Mushrooms do have the capability of stinging fleshy LPS corals if they're in direct contact with them (I've had mushrooms 'damage' leptastrea and afflict what looks like burns to blastomussa). In both of these cases when the mushrooms fully extended, they made physical contact with these LPS corals. Increasing the distance by another inch or two solved that problem.
I've had a mushroom which was attached to the bottom skeletal structure of a trumpet coral colony. As the colony expanded and grew in number, the cut off much of the light the mushroom was receiving. This motivated the mushroom to creep up to the top where it could access more light. However this manuever brought the mushroom in direct contact with one of the trumpet heads which it managed to eventually destroy (as well as inflict again what looks like burn damage to the adjacent polyps).
If the mushroom doesn't come within direct contact with the trumpet coral then the advantage lies with the trumpet, since they're capable of extending stinging sweeper tentacles several inches in length (this didn't work in the above scenario because the mushroom crept up from beneath the trumpet rather than from above or adjacent to it).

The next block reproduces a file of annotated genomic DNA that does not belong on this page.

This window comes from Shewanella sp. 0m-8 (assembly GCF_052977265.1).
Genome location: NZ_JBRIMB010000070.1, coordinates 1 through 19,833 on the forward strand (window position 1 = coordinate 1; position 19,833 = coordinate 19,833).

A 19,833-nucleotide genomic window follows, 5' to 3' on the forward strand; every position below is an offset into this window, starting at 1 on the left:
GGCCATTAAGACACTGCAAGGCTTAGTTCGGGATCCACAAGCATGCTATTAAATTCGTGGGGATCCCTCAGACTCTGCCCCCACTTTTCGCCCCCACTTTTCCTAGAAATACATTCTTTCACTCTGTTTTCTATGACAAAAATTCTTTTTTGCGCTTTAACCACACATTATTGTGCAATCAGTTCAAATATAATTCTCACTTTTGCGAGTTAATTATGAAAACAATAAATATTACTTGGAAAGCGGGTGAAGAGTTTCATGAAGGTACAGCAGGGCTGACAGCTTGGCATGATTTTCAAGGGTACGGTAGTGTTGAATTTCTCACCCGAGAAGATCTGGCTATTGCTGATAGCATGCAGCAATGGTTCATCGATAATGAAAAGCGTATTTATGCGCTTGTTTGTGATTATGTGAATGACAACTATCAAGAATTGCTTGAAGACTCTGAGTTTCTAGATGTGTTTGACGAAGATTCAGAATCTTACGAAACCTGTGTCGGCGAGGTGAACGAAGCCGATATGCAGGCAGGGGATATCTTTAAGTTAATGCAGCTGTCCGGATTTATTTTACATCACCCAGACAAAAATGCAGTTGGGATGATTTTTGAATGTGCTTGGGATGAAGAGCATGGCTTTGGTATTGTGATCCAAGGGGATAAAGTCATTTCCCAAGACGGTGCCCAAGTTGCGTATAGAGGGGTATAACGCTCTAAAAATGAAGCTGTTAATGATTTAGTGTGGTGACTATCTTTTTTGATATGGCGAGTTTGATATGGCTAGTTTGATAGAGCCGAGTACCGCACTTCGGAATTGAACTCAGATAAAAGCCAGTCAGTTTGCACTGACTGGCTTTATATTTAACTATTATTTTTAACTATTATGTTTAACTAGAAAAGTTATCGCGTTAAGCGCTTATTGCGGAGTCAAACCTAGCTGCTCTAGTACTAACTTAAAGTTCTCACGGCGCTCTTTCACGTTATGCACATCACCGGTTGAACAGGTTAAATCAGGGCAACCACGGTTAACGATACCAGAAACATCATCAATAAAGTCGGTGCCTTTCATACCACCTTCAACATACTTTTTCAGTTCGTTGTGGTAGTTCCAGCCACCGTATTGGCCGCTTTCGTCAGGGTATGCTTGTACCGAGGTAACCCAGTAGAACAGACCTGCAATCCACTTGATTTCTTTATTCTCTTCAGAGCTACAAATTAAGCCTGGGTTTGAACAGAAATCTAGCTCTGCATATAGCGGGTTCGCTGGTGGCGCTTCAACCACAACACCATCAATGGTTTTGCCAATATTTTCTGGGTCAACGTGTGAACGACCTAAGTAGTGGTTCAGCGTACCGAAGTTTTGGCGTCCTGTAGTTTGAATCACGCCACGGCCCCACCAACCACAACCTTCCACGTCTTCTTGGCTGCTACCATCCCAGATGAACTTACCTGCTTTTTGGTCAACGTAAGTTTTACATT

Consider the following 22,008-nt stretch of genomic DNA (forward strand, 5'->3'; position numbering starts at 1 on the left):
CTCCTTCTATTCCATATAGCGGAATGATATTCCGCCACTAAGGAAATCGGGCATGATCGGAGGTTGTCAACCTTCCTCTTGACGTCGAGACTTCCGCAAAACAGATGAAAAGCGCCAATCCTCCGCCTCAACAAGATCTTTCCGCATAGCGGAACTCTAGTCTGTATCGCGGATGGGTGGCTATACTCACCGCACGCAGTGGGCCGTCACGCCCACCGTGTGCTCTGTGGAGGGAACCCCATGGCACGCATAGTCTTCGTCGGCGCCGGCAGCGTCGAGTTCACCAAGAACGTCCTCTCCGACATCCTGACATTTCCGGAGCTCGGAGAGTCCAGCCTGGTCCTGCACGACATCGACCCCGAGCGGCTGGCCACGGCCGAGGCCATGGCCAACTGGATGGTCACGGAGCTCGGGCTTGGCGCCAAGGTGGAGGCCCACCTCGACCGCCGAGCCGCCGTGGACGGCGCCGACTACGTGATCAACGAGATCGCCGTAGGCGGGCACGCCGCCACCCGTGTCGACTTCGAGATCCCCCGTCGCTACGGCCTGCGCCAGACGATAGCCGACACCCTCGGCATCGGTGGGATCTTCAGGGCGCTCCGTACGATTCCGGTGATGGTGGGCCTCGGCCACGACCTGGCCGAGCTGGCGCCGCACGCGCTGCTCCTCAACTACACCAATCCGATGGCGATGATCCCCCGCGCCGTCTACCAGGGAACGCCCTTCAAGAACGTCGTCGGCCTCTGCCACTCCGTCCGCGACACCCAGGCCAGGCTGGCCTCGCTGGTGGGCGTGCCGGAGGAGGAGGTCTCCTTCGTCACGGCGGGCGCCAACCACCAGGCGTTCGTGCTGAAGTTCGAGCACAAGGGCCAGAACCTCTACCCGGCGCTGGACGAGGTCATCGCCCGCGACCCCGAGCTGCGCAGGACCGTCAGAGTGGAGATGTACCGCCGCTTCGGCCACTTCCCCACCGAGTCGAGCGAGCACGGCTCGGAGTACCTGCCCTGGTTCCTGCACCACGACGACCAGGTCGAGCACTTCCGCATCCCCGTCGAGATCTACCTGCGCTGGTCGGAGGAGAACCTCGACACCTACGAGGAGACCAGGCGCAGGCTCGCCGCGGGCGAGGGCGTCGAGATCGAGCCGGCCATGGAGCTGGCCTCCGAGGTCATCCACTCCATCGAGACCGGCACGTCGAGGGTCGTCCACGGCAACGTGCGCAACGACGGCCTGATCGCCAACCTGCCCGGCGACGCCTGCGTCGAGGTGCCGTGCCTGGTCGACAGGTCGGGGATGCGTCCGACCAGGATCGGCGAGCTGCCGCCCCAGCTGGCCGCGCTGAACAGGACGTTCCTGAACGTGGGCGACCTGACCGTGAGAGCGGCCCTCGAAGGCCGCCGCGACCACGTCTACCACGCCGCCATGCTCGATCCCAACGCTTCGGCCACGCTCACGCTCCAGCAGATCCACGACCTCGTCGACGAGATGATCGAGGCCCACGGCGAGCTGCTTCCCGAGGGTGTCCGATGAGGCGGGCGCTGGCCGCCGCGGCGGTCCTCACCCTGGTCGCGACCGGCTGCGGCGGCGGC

I've never owned bubble corals so I don't know were they would rate.
While they're fleshy LPS corals, acan's easily trump mushrooms. They can cast a web of their stinging mesenteries which can completely dissolve mushrooms and can reach out several inches away.
Bottom line: as long as the mushrooms do not come within direct contact with other corals they're usually safe. There are a lot of other corals which can out-sting mushrooms and sting from 3"-6" inches away. I generally place mushrooms in the 'low threat category'.
African cichlid and saltwater aquariums